Designing the user experience of a spatiotemporal automated home heating system: a holistic design and implementation process

Kruusimagi, Martin (2017) Designing the user experience of a spatiotemporal automated home heating system: a holistic design and implementation process. PhD thesis, University of Nottingham.

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This research explores technological interventions to reduce energy use in the domestic sector, a notable contributor to the global energy footprint. In the UK elevated challenges associated with renovating an outdated, poorly performing housing stock render a search for alternatives to provide immediate energy saving at low cost. To solve this problem, this thesis takes a holistic design approach to designing and implementing a spatiotemporal heating solution, and aims to investigate experiences of comfort, thermal comfort concepts for automated home heating, users’ interactions and experiences of living with such a system in context, and the underlying utility of quasi-autonomous spatiotemporal home heating.

The mixed-methods research process was employed to explore and answer four questions: 1) what is the context within which these home heating interfaces are used, 2) to what extent can spatiotemporal automated heating minimise energy use while providing thermal comfort, 3) how are different heating strategies experienced by users, and 4) How do visibility of feedback, and intelligibility affect the user experience related to understanding and control? Ideation techniques were used to explore the context within which the designs are used with regard to all factors and actors in play and resulted in a conceptual model of the context to be used as a UX design brief. This developed model used mismatches between users’ expectations and reality to indicate potential thermal comfort behaviour actions and mapped the factors within the home context that affected these mismatches. Potential user inclusion through participatory design provided stakeholder insight and interface designs concepts to be developed into prototypes. The results of a prototype probe study using these prototypes showed that intelligibility should not be an interface design goal in itself, but rather fit in with broader UX design agenda regarding data levels, context specificity, and timescales. Increased autonomy in the system was shown not to directly diminish the experience of control, but rather, control or the lack of originated from an alignment of expectations and reality.

A quasi-autonomous spatiotemporal heating system design (including a novel heating control algorithm) was coupled with the design of a smartphone interface and the resultant system was deployed in a low-technology solution demonstrating the potential for academic studies to explore such automated systems in-situ in the intended environment over a long period of time. Assessment of the novel control algorithm in an emulated environment demonstrated its fitness for purpose in reducing the amount of energy required to provide adequate levels of thermal comfort (by a factor of seven compared with EnergyStar recommended settings for programmable thermostats), and that these savings can be increased by including occupants’ thermal preference as a variable in the control algorithm.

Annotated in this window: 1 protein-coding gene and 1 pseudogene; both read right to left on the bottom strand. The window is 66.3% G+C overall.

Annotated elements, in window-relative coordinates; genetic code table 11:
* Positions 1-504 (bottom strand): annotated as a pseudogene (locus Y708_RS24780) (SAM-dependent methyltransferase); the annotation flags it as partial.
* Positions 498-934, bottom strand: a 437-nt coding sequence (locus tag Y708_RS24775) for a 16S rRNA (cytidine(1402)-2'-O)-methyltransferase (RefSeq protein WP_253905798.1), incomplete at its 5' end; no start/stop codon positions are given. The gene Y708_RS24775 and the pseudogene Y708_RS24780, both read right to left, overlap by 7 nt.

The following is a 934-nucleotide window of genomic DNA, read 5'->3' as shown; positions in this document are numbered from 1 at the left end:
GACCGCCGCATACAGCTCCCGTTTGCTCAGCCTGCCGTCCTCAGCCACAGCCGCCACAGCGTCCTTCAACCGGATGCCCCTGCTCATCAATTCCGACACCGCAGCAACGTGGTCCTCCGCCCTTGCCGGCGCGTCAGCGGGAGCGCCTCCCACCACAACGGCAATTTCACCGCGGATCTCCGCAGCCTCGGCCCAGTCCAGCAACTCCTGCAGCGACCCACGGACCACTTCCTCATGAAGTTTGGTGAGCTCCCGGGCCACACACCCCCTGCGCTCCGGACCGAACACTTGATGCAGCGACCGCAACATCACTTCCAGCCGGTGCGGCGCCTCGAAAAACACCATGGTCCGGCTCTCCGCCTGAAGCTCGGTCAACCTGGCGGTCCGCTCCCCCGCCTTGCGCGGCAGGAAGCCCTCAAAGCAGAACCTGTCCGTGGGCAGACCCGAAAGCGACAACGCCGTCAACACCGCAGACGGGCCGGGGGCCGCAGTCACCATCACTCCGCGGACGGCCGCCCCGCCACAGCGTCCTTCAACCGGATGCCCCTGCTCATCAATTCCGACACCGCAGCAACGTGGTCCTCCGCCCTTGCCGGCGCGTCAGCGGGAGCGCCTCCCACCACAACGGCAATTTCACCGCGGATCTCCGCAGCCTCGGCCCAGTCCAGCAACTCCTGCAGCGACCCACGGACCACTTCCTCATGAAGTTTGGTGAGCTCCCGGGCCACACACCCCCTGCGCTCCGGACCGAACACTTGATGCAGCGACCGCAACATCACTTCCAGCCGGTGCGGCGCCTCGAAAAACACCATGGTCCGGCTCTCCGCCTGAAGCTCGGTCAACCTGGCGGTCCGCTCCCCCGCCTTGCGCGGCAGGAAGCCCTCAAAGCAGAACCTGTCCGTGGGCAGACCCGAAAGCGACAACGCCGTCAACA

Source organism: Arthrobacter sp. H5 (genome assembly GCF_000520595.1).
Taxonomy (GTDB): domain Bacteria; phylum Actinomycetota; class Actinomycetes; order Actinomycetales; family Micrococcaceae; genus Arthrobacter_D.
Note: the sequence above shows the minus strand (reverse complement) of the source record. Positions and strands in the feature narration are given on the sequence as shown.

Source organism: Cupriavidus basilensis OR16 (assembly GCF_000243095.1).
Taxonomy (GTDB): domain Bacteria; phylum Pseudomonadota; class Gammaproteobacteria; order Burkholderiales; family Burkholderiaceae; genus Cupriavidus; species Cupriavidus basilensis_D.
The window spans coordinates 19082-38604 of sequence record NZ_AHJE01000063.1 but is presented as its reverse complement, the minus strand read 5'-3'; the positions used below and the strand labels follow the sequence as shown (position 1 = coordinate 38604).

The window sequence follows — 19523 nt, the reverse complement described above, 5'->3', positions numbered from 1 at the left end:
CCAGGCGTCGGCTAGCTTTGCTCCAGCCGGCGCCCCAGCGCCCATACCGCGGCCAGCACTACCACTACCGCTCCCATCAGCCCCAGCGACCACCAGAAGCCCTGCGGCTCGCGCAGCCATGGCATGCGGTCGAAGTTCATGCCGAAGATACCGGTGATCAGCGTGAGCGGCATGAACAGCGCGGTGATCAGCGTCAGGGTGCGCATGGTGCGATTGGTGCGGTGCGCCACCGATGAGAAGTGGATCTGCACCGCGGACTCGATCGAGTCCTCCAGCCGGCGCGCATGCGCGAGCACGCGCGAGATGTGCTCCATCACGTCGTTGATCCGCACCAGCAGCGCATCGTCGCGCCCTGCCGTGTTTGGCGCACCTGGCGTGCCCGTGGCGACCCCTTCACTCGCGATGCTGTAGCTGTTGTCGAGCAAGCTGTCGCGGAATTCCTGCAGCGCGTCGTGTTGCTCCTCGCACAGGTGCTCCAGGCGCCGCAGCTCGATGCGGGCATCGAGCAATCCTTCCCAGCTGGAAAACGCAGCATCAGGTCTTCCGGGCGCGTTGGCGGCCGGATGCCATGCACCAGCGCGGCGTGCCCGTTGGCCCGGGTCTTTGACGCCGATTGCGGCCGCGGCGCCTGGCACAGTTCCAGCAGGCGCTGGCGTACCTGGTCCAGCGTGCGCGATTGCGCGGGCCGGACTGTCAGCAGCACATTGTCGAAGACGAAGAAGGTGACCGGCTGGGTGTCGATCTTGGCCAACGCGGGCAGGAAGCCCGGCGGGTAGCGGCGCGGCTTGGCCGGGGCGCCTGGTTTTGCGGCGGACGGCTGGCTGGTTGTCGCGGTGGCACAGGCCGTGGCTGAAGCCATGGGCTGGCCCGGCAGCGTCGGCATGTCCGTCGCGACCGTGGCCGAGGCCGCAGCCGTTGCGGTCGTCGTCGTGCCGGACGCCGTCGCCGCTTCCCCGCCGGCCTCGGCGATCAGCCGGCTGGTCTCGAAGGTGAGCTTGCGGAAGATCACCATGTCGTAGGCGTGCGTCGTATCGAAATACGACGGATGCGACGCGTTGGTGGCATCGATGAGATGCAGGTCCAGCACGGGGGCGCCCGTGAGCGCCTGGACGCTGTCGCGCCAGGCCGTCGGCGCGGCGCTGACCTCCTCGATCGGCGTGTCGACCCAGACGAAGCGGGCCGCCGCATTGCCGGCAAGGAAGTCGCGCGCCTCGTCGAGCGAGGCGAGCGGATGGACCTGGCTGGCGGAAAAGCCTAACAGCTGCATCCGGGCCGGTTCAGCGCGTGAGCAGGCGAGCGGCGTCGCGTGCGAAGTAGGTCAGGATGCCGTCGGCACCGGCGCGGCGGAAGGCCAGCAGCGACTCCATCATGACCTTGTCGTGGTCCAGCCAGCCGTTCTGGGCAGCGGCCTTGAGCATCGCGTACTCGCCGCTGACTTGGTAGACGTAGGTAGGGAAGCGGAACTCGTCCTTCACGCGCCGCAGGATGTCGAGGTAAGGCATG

Field deployment of that algorithm in a low-tech sensor-based heating system assessed the user experience of the automated heating system and its mobile application-based control interface, as well as demonstrated the user thermal comfort experience of two different heating strategies. The results highlighted the potential to utilise the lower energy-use “minimise discomfort” strategy without compromising user thermal comfort in comparison to a “maximise comfort” strategy. Diverse heating system use behaviours were also identified and conceptualised alongside users’ experiences in line with the developed conceptual model. A rich picture analysis of all previous findings was utilised to provide a model of the design space for home automated heating systems, and was used to draw interface design guidelines for a broader range of home automation control interfaces.

The work presented here served as important first steps in demonstrating the importance of assessing UX of automated home heating systems in situ over elongated periods of time. Novel contributions of (i) conceptual model of automated systems’ domestic context and thermal comfort behaviours within, (ii) nudging this behaviour by selecting a “minimise discomfort” heating strategy over “maximise comfort”, (iii) using UX to influence user expectations and subsequently energy behaviour, and (iv) inclusion of thermal preference in domestic heating control algorithm were all resultant of examining naturally occurring behaviours in their natural setting. As such, they are important exploratory discoveries and require replication, but provide new research directions that would allow reduction of domestic energy use without compromise.

Item Type: Thesis (University of Nottingham only) (PhD)
Supervisors: Sharples, Sarah
Robinson, Darren
Keywords: home heating, energy saving, automated heating, user experience
Subjects: T Technology > TH Building construction > TH7005 Heating and ventilation. Air conditioning
Faculties/Schools: UK Campuses > Faculty of Engineering
UK Campuses > Faculty of Engineering > Built Environment
Item ID: 40024
Depositing User: Kruusimagi, Martin
Date Deposited: 13 Jul 2017 04:40
Last Modified: 08 May 2020 11:45

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